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Edgar Frolov
Edgar Frolov

Genie Gone Wild Rags Download ##VERIFIED##



I slipped back down the stairs, quickly and quietly. It was over. The base was as good as taken. But there was more to be done. Apart from the saving of my own life, there was still a desperate need for secrecy. For if the rebels knew what was coming, they might choose to stand and fight, or they might flee into the roadless wildernesses of space. Whichever it was, all our work and sacrifice would have gone for little.




Genie Gone Wild Rags Download


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The city was a cage, a trap, he was caught like a snared beast and never again would he walk the moors of Killorn. Sharply as a knife thrust, he remembered hunting once out in the heath. He had gone alone, with spear and bow and a shaggy half-wild cynor loping at his heels, out after antlered prey somewhere beyond the little village. Long had they roamed, he and his beast, until they were far from sight of man and only the great gray and purple and gold of the moors were around them.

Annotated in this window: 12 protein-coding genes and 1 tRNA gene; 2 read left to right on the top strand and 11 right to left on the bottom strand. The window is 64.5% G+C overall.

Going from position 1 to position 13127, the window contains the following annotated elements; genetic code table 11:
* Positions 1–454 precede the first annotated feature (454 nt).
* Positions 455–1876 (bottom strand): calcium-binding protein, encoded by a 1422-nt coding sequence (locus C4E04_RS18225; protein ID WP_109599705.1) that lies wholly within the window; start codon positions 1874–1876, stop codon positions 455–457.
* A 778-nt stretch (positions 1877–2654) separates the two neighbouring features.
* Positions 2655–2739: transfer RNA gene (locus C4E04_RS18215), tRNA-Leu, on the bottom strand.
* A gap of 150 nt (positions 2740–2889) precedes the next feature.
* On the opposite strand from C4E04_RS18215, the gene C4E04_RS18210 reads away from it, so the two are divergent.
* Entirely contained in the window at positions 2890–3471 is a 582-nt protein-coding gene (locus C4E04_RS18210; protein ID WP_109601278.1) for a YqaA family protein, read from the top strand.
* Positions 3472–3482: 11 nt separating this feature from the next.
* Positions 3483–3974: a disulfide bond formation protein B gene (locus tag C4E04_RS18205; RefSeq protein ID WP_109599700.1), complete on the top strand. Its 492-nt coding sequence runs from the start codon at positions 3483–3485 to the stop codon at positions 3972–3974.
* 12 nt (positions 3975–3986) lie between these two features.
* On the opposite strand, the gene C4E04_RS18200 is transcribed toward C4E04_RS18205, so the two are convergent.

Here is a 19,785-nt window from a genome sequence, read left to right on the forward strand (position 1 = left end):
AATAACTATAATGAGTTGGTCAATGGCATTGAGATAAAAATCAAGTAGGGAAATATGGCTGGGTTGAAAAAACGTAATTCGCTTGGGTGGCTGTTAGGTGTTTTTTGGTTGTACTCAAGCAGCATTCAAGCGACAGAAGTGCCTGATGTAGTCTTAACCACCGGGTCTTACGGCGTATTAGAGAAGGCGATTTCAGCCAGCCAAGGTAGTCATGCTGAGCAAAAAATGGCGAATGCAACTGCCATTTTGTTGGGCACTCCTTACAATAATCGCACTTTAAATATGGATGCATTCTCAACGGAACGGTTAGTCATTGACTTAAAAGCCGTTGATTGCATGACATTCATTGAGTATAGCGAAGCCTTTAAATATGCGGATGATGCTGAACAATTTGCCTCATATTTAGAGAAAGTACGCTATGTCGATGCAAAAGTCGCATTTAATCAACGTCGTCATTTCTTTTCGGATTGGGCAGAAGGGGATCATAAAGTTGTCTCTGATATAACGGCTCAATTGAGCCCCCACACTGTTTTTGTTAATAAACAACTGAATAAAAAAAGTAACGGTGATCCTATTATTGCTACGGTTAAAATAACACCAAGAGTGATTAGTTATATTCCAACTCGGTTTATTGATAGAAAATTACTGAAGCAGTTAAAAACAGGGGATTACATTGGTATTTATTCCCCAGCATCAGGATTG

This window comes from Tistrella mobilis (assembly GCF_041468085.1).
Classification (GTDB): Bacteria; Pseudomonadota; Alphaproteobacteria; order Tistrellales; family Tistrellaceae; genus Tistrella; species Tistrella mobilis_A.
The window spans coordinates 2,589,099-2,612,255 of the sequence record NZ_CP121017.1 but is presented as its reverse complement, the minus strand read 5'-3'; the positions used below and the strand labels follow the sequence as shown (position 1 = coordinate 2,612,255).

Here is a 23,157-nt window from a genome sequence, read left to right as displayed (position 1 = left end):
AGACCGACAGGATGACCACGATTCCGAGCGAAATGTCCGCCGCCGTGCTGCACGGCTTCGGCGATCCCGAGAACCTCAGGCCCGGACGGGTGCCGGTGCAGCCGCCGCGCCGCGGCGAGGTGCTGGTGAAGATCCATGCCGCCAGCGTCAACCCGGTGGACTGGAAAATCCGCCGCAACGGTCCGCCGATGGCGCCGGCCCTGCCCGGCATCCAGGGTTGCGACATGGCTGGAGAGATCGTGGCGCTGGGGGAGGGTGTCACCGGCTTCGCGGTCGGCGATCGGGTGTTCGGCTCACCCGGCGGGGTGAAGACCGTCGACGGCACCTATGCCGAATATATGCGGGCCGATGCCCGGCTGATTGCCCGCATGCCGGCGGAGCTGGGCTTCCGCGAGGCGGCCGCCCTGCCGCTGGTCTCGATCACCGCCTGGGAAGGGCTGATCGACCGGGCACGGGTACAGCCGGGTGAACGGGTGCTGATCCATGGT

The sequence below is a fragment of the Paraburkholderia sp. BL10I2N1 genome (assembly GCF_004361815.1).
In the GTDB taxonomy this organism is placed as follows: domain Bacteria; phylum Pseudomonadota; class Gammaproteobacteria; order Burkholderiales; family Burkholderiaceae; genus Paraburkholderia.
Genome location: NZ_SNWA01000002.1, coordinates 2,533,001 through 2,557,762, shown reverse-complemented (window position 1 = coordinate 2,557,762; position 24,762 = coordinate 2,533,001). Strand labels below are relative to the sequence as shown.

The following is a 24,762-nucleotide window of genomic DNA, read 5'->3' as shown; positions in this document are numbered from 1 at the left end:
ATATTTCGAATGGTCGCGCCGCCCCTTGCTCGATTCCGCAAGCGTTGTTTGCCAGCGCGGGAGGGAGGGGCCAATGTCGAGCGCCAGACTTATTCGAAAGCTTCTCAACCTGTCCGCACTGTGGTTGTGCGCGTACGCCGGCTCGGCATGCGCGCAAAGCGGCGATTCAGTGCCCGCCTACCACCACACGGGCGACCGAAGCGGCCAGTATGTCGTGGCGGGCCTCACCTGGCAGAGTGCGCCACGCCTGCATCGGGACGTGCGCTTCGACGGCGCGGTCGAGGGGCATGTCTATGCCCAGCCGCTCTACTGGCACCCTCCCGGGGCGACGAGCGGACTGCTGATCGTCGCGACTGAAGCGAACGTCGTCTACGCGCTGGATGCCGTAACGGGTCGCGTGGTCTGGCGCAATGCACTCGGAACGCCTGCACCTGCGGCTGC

The carpet under his bare feet seemed again to be the springy, pungent ling of Killorn. It was as if he smelled the sharp wild fragrance of it and felt the leaves brushing his ankles. It had been gray and windy, clouds rushed out of the west on a mounting gale. There was rain in the air and high overhead a single bird of prey had wheeled and looped on lonely wings. O almighty gods, how the wind had sung and cried to him, chilled his body with raw wet gusts and skirled in the dales and roared beneath the darkening heavens! And he had come down a long rocky slope into a wooded glen, a waterfall rushed and foamed along his path, white and green and angry black. He had sheltered in a mossy cave, lain and listened to the wind and the rain and the crystal, ringing waterfall, and when the weather cleared he had gotten up and gone home. There had been no quarry, but by Morna of Dagh, that failure meant more to him than all his victories since!


He saw icy plains and tumbled black chasms and fanged crags sheathed in glaciers. The ground rang with cold. Cramped and shuddering in his sleeping bag, he heard the thunder of frost-split rocks, the sullen boom and rumble of avalanches, now and again the faint far despairing howl of prowling wild beasts of prey.


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